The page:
This report covers continued activity during October 2019 through March 2020. Information about Manam is primarily provided by Papua New Guinea's Rabaul Volcano Observatory (RVO), part of the Department of Mineral Policy and Geohazards Management (DMPGM). This information is supplemented with aviation alerts from the Darwin Volcanic Ash Advisory Center (VAAC). MODIS thermal anomaly satellite data is recorded by the University of Hawai'i's MODVOLC thermal alert recording system, and the Italian MIROVA project; sulfur dioxide monitoring is done by instruments on satellites managed by NASA's Goddard Space Flight Center. Satellite imagery provided by the Sentinel Hub Playground is also a valuable resource for information about this remote location.

A few modest explosions with ash emissions were reported in early October and early November 2019, and then not again until late March 2020. Although there was little explosive activity during the period, thermal anomalies were recorded intermittently, with low to moderate activity almost every month, as seen in the MODIS data from MIROVA (figure 71) and also in satellite imagery. Sulfur dioxide emissions persisted throughout the period producing emissions greater than 2.0 Dobson Units that were recorded in satellite data 3-13 days each month.

Figure (see Caption) Figure 71. MIROVA thermal anomaly data for Manam from 17 June 2019 through March 2020 indicate continued low and moderate level thermal activity each month from August 2019 through February 2020, after a period of increased activity in June and early July 2019. Courtesy of MIROVA.

The Darwin VAAC reported an ash plume in visible satellite imagery moving NW at 3.1 km altitude on 2 October 2019. Weak ash emissions were observed drifting N for the next two days along with an IR anomaly at the summit. RVO reported incandescence at night during the first week of October. Visitors to the summit on 18 October 2019 recorded steam and fumarolic activity at both of the summit craters (figure 72) and recent avalanche debris on the steep slopes (figure 73).

Figure (see Caption) Figure 72. Steam and fumarolic activity rose from Main crater at Manam on 18 October 2019 in this view to the south from a ridge north of the crater. Google Earth inset of summit shows location of photograph. Courtesy of Vulkanologische Gesellschaft and Claudio Jung, used with permission.
Figure (see Caption) Figure 73. Volcanic debris covered an avalanche chute on the NE flank of Manam when visited by hikers on 18 October 2019. Courtesy of Vulkanologische Gesellschaft and Claudio Jung, used with permission.

On 2 November, a single large explosion at 1330 local time produced a thick, dark ash plume that rose about 1,000 m above the summit and drifted NW. A shockwave from the explosion was felt at the Bogia Government station located 40 km SE on the mainland about 1 minute later. RVO reported an increase in seismicity on 6 November about 90 minutes before the start of a new eruption from the Main Crater which occurred between 1600 and 1630; it produced light to dark gray ash clouds that rose about 1,000 m above the summit and drifted NW. Incandescent ejecta was visible at the start of the explosion and continued with intermittent strong pulses after dark, reaching peak intensity around 1900. Activity ended by 2200 that evening. The Darwin VAAC reported a discrete emission observed in satellite imagery on 8 November that rose to 4.6 km altitude and drifted WNW, although ground observers confirmed that no eruption took place; emissions were only steam and gas. There were no further reports of explosive activity until the Darwin VAAC reported an ash emission in visible satellite imagery on 20 March 2020 that rose to 3.1 km altitude and drifted E for a few hours before dissipating.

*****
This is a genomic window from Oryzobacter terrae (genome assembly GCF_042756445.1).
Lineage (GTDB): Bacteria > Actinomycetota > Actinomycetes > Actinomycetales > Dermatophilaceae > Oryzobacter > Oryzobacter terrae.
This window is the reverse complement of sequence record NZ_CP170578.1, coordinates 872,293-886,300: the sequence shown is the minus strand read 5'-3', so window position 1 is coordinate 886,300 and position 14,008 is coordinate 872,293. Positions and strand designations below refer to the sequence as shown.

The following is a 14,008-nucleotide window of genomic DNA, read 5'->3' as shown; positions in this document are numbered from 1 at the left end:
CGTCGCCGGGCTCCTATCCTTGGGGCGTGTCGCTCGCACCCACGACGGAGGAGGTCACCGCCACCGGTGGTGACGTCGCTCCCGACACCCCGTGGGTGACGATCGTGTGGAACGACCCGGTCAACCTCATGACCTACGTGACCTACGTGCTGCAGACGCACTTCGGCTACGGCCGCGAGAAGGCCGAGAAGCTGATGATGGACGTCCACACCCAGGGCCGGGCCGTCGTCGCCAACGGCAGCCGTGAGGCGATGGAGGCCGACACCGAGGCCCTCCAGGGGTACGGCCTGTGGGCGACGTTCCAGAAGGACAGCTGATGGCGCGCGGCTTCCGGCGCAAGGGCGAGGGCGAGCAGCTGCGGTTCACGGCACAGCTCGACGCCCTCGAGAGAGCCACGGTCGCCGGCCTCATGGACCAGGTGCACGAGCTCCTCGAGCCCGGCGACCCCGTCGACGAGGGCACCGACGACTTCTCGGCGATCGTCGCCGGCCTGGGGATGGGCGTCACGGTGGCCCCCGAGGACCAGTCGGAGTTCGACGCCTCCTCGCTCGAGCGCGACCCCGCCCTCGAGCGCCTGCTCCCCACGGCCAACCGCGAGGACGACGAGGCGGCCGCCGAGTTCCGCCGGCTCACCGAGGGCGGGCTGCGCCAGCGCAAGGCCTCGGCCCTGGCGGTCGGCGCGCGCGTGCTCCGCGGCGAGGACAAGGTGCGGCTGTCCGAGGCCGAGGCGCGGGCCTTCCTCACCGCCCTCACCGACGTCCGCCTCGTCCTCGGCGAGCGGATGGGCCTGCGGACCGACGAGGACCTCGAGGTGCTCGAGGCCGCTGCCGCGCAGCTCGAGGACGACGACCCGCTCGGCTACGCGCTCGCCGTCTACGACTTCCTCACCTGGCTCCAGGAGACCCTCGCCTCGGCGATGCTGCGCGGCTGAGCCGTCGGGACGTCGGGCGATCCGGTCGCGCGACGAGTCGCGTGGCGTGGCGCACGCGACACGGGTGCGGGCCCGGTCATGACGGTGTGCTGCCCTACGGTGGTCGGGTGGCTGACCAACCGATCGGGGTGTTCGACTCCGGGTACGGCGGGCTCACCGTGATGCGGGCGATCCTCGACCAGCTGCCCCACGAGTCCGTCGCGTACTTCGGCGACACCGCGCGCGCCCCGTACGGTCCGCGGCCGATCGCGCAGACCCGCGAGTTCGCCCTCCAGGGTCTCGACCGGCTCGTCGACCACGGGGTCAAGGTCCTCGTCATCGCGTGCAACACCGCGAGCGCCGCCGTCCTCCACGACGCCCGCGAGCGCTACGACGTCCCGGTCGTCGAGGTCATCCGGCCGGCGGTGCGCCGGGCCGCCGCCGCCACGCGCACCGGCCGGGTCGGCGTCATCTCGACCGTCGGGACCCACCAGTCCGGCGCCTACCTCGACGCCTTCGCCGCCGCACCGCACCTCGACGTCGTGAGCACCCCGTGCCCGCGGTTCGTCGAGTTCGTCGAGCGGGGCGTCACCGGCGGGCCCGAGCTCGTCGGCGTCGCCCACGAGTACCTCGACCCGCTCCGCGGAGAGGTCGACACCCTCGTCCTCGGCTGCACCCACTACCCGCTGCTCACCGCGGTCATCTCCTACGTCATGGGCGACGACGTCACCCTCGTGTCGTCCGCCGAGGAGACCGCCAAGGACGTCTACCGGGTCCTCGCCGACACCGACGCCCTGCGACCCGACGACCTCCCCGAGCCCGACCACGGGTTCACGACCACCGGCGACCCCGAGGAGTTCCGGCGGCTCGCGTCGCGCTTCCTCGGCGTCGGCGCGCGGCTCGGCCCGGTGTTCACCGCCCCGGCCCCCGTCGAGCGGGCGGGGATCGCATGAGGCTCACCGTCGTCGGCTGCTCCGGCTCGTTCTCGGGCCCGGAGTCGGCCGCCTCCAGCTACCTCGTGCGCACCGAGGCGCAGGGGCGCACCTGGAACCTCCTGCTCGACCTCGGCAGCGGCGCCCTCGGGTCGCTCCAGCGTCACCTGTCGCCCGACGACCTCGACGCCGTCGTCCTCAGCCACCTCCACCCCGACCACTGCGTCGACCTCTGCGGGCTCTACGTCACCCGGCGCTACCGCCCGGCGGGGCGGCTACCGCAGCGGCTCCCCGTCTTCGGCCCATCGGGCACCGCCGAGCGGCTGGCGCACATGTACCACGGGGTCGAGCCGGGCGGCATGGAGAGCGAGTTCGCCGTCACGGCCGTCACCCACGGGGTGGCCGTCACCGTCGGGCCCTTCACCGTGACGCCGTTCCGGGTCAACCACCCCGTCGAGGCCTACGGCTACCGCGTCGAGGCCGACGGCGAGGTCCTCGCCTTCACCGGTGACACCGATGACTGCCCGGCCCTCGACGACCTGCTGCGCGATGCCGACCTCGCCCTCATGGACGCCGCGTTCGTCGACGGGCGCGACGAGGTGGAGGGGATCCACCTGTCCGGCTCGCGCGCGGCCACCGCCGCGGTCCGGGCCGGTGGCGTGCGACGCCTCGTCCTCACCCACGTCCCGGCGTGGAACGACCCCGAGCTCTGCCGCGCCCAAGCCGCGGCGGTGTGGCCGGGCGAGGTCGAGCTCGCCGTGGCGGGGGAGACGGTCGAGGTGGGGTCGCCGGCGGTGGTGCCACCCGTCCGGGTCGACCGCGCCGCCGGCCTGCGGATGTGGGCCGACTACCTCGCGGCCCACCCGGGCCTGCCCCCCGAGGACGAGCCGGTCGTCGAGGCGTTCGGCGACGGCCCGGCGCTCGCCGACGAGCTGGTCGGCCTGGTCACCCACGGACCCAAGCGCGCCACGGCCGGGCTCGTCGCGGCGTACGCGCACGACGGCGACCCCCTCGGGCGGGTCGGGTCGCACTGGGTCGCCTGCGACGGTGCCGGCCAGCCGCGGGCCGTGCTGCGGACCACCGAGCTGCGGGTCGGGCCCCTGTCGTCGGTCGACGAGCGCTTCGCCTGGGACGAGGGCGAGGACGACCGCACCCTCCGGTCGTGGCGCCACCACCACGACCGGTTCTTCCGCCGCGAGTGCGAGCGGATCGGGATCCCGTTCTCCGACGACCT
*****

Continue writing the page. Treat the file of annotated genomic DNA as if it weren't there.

Although explosive activity was minimal during the period, SO2 emissions, and evidence for continued thermal activity were recorded by satellite instruments each month. The TROPOMI instrument on the Sentinel-5P satellite captured evidence each month of SO2 emissions exceeding two Dobson Units (figure 74). The most SO2 activity occurred during October 2019, with 13 days of signatures over 2.0 DU. There were six days of elevated SO2 each month in November and December, and five days in January 2020. During February and March, activity was less, with smaller SO2 plumes recording more than 2.0 DU on three days each month. Sentinel-2 satellite imagery recorded thermal anomalies at least once from one or both of the summit craters each month between October 2019 and March 2020 (figure 75).

Figure (see Caption) Figure 74. SO2 emissions at Manam exceeded 2 Dobson Units multiple days each month between October 2019 and March 2020. On 3 October 2019 (top left) emissions were also measured from Ulawun located 700 km E on New Britain island. On 30 November 2019 (top middle), in addition to a plume drifting N from Manam, a small SO2 plume was detected at Bagana on Bougainville Island, 1150 km E. The plume from Manam on 2 December 2019 drifted ESE (top right). On 26 January 2020 the plume drifted over 300 km E (bottom left). The plumes measured on 29 February and 4 March 2020 (bottom middle and right) only drifted a few tens of kilometers before dissipating. Courtesy of NASA Global Sulfur Dioxide Monitoring Page.